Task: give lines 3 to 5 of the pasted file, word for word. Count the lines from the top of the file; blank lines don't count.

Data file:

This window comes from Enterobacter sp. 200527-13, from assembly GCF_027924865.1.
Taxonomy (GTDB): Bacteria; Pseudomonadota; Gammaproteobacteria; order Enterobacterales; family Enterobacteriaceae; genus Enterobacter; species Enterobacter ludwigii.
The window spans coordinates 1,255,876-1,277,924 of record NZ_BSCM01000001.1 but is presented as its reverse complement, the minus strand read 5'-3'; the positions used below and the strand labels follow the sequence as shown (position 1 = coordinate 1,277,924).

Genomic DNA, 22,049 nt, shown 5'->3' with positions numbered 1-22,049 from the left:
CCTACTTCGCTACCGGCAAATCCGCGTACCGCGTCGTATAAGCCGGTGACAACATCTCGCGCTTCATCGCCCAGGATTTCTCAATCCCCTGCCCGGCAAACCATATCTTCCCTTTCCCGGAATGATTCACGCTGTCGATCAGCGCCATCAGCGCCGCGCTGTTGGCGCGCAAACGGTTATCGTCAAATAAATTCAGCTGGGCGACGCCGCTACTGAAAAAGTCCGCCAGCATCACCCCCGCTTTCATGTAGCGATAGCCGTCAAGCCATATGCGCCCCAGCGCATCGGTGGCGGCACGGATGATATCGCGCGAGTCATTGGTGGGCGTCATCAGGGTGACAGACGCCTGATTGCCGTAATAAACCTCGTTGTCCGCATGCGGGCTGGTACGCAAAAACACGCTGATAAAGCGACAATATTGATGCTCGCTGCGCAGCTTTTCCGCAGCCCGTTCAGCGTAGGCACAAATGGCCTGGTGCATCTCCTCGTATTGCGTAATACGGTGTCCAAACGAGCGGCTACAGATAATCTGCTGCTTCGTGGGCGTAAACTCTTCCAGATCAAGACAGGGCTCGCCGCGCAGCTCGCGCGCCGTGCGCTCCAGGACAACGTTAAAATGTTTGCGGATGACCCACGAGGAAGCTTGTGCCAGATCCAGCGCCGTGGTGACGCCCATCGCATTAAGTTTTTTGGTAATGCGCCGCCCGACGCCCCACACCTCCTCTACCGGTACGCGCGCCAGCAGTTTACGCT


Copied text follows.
The window spans coordinates 1,255,876-1,277,924 of record NZ_BSCM01000001.1 but is presented as its reverse complement, the minus strand read 5'-3'; the positions used below and the strand labels follow the sequence as shown (position 1 = coordinate 1,277,924).

Genomic DNA, 22,049 nt, shown 5'->3' with positions numbered 1-22,049 from the left:
CCTACTTCGCTACCGGCAAATCCGCGTACCGCGTCGTATAAGCCGGTGACAACATCTCGCGCTTCATCGCCCAGGATTTCTCAATCCCCTGCCCGGCAAACCATATCTTCCCTTTCCCGGAATGATTCACGCTGTCGATCAGCGCCATCAGCGCCGCGCTGTTGGCGCGCAAACGGTTATCGTCAAATAAATTCAGCTGGGCGACGCCGCTACTGAAAAAGTCCGCCAGCATCACCCCCGCTTTCATGTAGCGATAGCCGTCAAGCCATATGCGCCCCAGCGCATCGGTGGCGGCACGGATGATATCGCGCGAGTCATTGGTGGGCGTCATCAGGGTGACAGACGCCTGATTGCCGTAATAAACCTCGTTGTCCGCATGCGGGCTGGTACGCAAAAACACGCTGATAAAGCGACAATATTGATGCTCGCTGCGCAGCTTTTCCGCAGCCCGTTCAGCGTAGGCACAAATGGCCTGGTGCATCTCCTCGTATTGCGTAATACGGTGTCCAAACGAGCGGCTACAGATAATCTGCTGCTTCGTGGGCGTAAACTCTTCCAGATCAAGACAGGGCTCGCCGCGCAGCTCGCGCGCCGTGCGCTCCAGGACAACGTTAAAATGTTTGCGGATGACCCACGAGGAAGCTTGTGCCAGATCCAGCGCCGTGGTGACGCCCATCGCATTAAGTTTTTTGGTAATGCGCCGCCCGACGCCCCACACCTCCTCTACCGGTACGCGCGCCAGCAGTTTACGCT